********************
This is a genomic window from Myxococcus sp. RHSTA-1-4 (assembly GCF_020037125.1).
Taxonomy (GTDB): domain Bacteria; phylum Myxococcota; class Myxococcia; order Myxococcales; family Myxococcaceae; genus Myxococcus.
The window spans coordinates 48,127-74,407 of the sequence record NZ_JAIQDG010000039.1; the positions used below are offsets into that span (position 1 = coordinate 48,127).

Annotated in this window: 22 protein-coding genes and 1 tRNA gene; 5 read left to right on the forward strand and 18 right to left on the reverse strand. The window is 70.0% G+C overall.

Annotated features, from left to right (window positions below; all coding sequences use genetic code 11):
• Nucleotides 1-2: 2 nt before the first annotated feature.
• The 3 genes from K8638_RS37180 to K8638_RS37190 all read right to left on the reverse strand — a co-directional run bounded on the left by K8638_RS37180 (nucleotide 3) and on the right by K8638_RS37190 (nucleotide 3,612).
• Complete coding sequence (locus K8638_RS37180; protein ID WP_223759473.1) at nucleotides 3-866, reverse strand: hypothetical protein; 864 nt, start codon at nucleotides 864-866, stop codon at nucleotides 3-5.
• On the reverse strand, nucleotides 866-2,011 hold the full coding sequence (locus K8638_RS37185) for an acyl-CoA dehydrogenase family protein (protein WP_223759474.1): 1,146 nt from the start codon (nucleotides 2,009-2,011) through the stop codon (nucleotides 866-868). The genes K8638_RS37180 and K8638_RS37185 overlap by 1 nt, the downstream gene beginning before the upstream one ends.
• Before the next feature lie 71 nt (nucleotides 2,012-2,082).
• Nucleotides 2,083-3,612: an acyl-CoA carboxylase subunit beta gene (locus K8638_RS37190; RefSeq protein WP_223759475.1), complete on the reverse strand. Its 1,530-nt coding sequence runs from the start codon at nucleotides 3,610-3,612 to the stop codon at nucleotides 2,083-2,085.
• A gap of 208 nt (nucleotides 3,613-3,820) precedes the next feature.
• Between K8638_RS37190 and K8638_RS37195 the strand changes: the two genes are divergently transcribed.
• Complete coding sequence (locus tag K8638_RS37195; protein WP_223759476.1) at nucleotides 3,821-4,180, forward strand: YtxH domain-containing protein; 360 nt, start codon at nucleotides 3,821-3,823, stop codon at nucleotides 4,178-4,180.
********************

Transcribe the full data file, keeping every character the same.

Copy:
This is a genomic window from Myxococcus sp. RHSTA-1-4 (assembly GCF_020037125.1).
Taxonomy (GTDB): domain Bacteria; phylum Myxococcota; class Myxococcia; order Myxococcales; family Myxococcaceae; genus Myxococcus.
The window spans coordinates 48,127-74,407 of the sequence record NZ_JAIQDG010000039.1; the positions used below are offsets into that span (position 1 = coordinate 48,127).

Annotated in this window: 22 protein-coding genes and 1 tRNA gene; 5 read left to right on the forward strand and 18 right to left on the reverse strand. The window is 70.0% G+C overall.

Annotated features, from left to right (window positions below; all coding sequences use genetic code 11):
• Nucleotides 1-2: 2 nt before the first annotated feature.
• The 3 genes from K8638_RS37180 to K8638_RS37190 all read right to left on the reverse strand — a co-directional run bounded on the left by K8638_RS37180 (nucleotide 3) and on the right by K8638_RS37190 (nucleotide 3,612).
• Complete coding sequence (locus K8638_RS37180; protein ID WP_223759473.1) at nucleotides 3-866, reverse strand: hypothetical protein; 864 nt, start codon at nucleotides 864-866, stop codon at nucleotides 3-5.
• On the reverse strand, nucleotides 866-2,011 hold the full coding sequence (locus K8638_RS37185) for an acyl-CoA dehydrogenase family protein (protein WP_223759474.1): 1,146 nt from the start codon (nucleotides 2,009-2,011) through the stop codon (nucleotides 866-868). The genes K8638_RS37180 and K8638_RS37185 overlap by 1 nt, the downstream gene beginning before the upstream one ends.
• Before the next feature lie 71 nt (nucleotides 2,012-2,082).
• Nucleotides 2,083-3,612: an acyl-CoA carboxylase subunit beta gene (locus K8638_RS37190; RefSeq protein WP_223759475.1), complete on the reverse strand. Its 1,530-nt coding sequence runs from the start codon at nucleotides 3,610-3,612 to the stop codon at nucleotides 2,083-2,085.
• A gap of 208 nt (nucleotides 3,613-3,820) precedes the next feature.
• Between K8638_RS37190 and K8638_RS37195 the strand changes: the two genes are divergently transcribed.
• Complete coding sequence (locus tag K8638_RS37195; protein WP_223759476.1) at nucleotides 3,821-4,180, forward strand: YtxH domain-containing protein; 360 nt, start codon at nucleotides 3,821-3,823, stop codon at nucleotides 4,178-4,180.